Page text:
Mayors give 'State of the City' addresses

By: Crystal Cole/Islander Editor
Posted 5/9/18

The mayors of Pleasure Island gave us a look inside their cities’ projects and progress at the Coastal Alabama Business Chamber’s First Friday Forum.

Orange Beach Mayor Tony Kennon and Gulf …

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Mayors give 'State of the City' addresses

Posted

The mayors of Pleasure Island gave us a look inside their cities’ projects and progress at the Coastal Alabama Business Chamber’s First Friday Forum.

Orange Beach Mayor Tony Kennon and Gulf Shores Mayor Robert Craft each gave a “State of the City” address to attendees of the event, covering topics from education and revenue to those oh-so-popular U-turns.

Kennon said he and Craft spoke with Gov. Kay Ivey at length about the beaches and what a resource they are for Alabama.

“Our message to her was that these aren’t Orange Beach’s beaches or Gulf Shores’ beaches,” Kennon said. “These are the state of Alabama’s beaches. We’re just the stewards of them, and we need your help.”

A chuckle passed through the room at the mention of the U-turns on the beach road. Famously confusing, Kennon has said in the past it has netted him many angry phone calls from residents and visitors alike.

“The reason that started this process was the number of accidents on the beach road in Orange Beach,” Kennon said. “There were 227 accidents in three years. It was the highest number of accidents for that length of road in the state of Alabama. Unfortunately a good number of them were head-on collisions and t-bones.”

Gulf Shores has also seen many drastic changes in the past fews years, thanks in part to money received from the BP oil spill.

“When we settled with BP, we took that money and we started a strategy of improving sustainability and economic resilience in Gulf Shores,” Craft said. “With that, we put together an action plan with key strategies and priorities. Number one was environmental stewardship because if we learned one thing during the oil spill it was that people come here because of our environment. When we couldn’t use that environment, nobody came.”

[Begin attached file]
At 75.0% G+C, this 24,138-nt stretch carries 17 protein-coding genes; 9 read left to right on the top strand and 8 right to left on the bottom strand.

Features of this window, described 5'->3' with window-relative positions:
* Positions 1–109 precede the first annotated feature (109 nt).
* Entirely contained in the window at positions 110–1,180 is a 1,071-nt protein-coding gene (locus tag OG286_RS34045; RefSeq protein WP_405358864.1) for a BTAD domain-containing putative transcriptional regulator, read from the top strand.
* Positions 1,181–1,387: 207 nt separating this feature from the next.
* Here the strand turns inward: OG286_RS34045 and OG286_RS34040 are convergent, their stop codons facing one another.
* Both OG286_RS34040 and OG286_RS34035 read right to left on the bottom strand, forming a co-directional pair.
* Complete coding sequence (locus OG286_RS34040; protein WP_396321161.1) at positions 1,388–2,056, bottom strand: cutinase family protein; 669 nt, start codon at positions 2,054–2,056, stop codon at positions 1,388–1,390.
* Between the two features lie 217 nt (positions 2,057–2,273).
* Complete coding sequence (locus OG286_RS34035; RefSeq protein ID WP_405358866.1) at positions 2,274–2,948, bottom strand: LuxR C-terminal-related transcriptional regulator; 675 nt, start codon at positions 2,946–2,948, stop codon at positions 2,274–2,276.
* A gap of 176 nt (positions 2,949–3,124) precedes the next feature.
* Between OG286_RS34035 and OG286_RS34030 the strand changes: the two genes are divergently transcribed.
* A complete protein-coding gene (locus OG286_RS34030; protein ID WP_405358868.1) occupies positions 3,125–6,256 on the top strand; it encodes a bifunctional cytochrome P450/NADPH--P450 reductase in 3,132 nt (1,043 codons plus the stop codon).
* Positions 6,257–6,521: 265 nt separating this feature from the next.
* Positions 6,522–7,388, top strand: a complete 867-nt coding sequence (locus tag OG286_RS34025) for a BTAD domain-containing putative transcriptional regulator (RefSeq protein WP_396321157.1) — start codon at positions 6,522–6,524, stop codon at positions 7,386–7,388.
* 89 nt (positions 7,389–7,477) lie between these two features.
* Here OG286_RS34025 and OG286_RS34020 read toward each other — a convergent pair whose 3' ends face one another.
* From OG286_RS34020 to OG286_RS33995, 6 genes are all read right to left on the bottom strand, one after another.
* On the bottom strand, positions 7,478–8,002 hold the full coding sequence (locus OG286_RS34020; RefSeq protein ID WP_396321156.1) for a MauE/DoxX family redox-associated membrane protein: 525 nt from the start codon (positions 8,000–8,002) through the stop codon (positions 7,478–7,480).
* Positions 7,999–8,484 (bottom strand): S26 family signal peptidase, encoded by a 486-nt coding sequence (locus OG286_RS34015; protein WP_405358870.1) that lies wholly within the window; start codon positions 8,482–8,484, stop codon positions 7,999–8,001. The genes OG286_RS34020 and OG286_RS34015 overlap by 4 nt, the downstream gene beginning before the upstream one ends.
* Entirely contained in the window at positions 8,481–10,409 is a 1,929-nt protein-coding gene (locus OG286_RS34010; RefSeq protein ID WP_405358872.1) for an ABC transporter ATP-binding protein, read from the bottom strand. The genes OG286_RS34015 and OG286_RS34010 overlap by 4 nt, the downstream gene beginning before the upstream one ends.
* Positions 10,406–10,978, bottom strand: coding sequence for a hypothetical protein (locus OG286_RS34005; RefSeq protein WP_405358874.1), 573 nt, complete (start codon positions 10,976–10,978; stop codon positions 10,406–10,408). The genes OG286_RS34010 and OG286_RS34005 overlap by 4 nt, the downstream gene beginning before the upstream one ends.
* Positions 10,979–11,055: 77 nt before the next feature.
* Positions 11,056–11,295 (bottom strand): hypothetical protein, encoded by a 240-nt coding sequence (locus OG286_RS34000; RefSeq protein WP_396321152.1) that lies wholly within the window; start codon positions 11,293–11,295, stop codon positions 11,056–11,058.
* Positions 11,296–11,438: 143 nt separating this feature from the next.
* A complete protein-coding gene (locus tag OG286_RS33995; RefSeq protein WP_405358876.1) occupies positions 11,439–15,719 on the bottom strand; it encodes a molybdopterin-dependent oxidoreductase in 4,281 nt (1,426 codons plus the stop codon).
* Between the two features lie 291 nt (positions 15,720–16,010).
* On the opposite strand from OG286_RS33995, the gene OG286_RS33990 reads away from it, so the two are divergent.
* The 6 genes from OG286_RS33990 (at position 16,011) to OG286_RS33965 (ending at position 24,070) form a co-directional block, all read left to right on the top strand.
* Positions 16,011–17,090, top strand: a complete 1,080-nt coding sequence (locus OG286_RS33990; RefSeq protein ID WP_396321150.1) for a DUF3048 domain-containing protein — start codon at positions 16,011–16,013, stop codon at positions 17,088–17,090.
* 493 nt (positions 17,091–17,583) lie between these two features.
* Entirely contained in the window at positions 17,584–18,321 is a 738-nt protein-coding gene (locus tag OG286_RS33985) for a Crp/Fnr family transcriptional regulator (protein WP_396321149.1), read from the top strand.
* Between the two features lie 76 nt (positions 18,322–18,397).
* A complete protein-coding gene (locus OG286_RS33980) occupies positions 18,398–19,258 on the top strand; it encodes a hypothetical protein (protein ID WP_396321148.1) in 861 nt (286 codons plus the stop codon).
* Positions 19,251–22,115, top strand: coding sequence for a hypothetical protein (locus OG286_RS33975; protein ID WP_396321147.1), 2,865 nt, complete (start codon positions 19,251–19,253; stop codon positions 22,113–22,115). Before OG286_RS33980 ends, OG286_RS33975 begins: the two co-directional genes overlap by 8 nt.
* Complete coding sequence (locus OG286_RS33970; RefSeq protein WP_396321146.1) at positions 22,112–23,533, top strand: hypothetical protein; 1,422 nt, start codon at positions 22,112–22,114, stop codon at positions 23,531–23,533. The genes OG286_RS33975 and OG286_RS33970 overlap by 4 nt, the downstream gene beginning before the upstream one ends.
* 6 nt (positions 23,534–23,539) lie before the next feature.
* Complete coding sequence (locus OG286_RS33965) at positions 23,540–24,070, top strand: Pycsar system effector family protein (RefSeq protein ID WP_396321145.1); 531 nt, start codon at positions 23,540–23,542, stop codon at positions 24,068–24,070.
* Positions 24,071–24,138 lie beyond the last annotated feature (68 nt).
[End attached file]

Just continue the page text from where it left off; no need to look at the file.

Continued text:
Both communities are making strides to better education on the island. The City of Orange Beach, with the Baldwin County Board of Education, will break ground on a new middle school/ high school facility Friday, May 11. Gulf Shores is on track to open its own city school system in the fall of 2019, announcing Dr. Matt Akin as its superintendent just weeks prior.

Kennon applauded Gulf Shores for taking the initiative to break away.

“You made decisions based on what’s best for your kids and your community,” Kennon said. “Without that, we probably wouldn’t have the middle school and high school. If we have a county school next to a city school, the competition should really make us both better.”

Craft also talked about plans for the newly-acquired Sacred Heart building to establish a freestanding emergency center in Gulf Shores with a helipad to help get people treated and to treatment on and off the island easier.

“That means ambulances could stop there, and people in an emergency wouldn’t have to go to Foley,” Craft said. “We can’t fix the transportation issue to get a reasonable time frame to get to an emergency room to the outskirts of our community. The only way we can get there is to have an emergency room on the island.”